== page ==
[First in a series on The History and Philosophy of Adult Contemporary Music]
Because the 10-year-olds of the early 1990's had neither taste nor the attention span to see through marketing trends, they purchased some of the most sonically objectionable, yet culturally fascinating, music ever sold to mass audiences. Looking back, we feel lucky to have been briefly waylaid by our limited horizons at the birthplace of a musical genre that will outlive us all.
Casually calculating and sometimes fun, Adult Contemporary Music was born in our backyard. Our first tape was white rapper Snow's "12 Inches of Snow," but by 1992 we also owned some Bobby McFerrin. Facts like these should be embarassing, but frankly we're more embarassed for our elders and wisers. At the time, it sure seemed like everyone was listening to the same cassettes we were. The radio played "Don't Worry Be Happy" and our grown-up uncles and babysitters knew all the words and whistling solos, too.
Thus, our wayward, infantile tastes, coupled with a couple bucks from our parents, led us to the tail end of a genre we shouldn't have tripped over, but did: it was the flamingo-hued slow motion of the ocean in Christopher Cross's "Sailing"; last night's half-remembered, breezy dreamscape of Madonna's "La Isla Bonita"; island-hopping with the Beach Boys in "Kokomo" (someone recently told us that there's no such island: Kokomo is a small town in Indiana); Tom Cruise brooding us down on the cover of the Cocktail soundtrack. These songs sold visions of Caribbean paradises to audiences all over the rugged United States, and for a while there, implanted in us a desire for upper-crust luxury that would usurp sex as the key to all happiness promised by popular music. Let's call this music Tropicaluxurism.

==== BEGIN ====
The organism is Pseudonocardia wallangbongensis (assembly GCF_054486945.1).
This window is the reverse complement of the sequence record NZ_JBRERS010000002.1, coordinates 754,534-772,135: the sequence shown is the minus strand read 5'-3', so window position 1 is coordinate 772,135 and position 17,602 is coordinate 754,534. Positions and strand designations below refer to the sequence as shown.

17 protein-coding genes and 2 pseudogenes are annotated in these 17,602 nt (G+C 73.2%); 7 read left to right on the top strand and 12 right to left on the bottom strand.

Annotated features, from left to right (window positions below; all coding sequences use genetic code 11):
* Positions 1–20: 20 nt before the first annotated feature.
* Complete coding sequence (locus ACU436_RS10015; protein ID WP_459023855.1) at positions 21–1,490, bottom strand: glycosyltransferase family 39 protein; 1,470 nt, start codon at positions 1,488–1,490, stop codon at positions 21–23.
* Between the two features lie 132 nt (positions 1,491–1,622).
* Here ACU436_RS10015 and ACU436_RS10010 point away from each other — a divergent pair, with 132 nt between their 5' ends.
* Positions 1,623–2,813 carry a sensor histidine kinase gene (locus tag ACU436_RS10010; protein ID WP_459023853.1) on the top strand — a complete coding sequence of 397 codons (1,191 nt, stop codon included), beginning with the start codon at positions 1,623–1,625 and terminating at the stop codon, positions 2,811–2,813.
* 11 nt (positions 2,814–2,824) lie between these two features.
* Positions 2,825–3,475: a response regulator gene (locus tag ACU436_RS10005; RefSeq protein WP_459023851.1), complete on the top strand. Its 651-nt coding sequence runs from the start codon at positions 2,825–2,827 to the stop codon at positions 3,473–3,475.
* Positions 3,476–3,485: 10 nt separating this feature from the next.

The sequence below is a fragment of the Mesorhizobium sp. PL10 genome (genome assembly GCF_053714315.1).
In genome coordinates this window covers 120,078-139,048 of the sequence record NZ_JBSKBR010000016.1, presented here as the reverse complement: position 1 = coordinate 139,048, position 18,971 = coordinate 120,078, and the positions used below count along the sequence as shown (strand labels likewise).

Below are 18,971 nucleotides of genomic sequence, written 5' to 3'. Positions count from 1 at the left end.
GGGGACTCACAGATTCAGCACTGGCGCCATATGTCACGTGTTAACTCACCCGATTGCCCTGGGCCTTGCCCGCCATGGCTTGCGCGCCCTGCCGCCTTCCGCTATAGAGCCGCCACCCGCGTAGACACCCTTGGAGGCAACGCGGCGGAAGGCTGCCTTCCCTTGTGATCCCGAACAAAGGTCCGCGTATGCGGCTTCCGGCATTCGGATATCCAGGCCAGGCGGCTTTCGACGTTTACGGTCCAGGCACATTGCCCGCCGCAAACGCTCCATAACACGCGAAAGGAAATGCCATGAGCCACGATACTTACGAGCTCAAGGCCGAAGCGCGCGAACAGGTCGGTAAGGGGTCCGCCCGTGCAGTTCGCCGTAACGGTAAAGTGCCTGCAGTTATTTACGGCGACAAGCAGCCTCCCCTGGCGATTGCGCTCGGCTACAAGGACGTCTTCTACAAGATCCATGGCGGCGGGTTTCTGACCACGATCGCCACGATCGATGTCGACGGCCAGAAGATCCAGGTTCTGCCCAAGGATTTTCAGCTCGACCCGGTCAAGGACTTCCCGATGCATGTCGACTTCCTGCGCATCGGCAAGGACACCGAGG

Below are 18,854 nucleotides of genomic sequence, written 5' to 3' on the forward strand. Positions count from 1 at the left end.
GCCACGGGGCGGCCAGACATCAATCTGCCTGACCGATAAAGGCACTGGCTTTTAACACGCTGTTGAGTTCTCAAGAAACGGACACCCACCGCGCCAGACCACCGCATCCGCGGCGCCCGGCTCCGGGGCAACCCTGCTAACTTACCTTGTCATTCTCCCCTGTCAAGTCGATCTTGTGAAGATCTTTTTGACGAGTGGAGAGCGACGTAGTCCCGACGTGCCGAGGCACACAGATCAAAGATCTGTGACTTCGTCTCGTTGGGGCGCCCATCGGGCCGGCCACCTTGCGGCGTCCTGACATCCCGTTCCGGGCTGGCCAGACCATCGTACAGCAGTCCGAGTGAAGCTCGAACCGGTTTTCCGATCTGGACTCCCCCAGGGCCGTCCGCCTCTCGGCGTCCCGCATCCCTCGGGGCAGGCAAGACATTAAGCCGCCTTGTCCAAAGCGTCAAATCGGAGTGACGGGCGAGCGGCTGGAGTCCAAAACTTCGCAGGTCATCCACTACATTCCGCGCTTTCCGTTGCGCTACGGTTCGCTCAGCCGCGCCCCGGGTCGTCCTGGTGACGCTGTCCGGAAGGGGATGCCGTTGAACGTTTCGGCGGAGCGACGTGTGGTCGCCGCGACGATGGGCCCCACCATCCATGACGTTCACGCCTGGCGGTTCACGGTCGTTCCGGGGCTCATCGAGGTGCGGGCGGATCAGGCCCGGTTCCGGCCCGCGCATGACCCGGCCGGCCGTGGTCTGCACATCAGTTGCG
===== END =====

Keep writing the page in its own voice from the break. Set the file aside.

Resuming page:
Tropicaluxurism is a unique vision of desire in pop music that could only have sprung from the 1980s, when yuppies were born and leisure became a staple of the responsible breadwinner's profile. Because in the 1980s sex was not longer taboo and drugs were only exciting if they were expensive, new and pathbreaking yuppie audiences required pop fantasies that differed from earlier staple subjects like dancing, hallucinating, twisting, discoing, protesting, and chasing spirituality. What aura would fill the fantasy void?
Or, What to get a world that has it all? In the 1980s people were having children later and making more money than ever. For their money and their eyes, VH1 was being born, but Tropicaluxurism wasn't hatched overnight.
A careful reckoning with the zeitgeist by a stable of starpushers and acts, hungry for a comeback (like the Beach Boys) or just catching fire (like Madonna, Snow, and UB40) had to boil before the bongos broke out. Adult contemporary music is nothing if not pre-calculated on the shallowest level of social subconscious desire.
So we all knew money was the sexiest girl in the world in the 1980s. But what symptom of money would hook the yuppies and the yup-struck masses?, adult contemporary spinsters asked their oracles, as pop music threatened to splinter into a million niche markets.
Then, like Columbus after months on the unforgiving Atlantic, they finally hit on something nice and green: What 1980s audiences needed was a music that sang about luxury vacations in the Caribbean the way Chuck Berry had sung about cars and everybody else had sung about girls. Like the American continent before it, the matter was settled.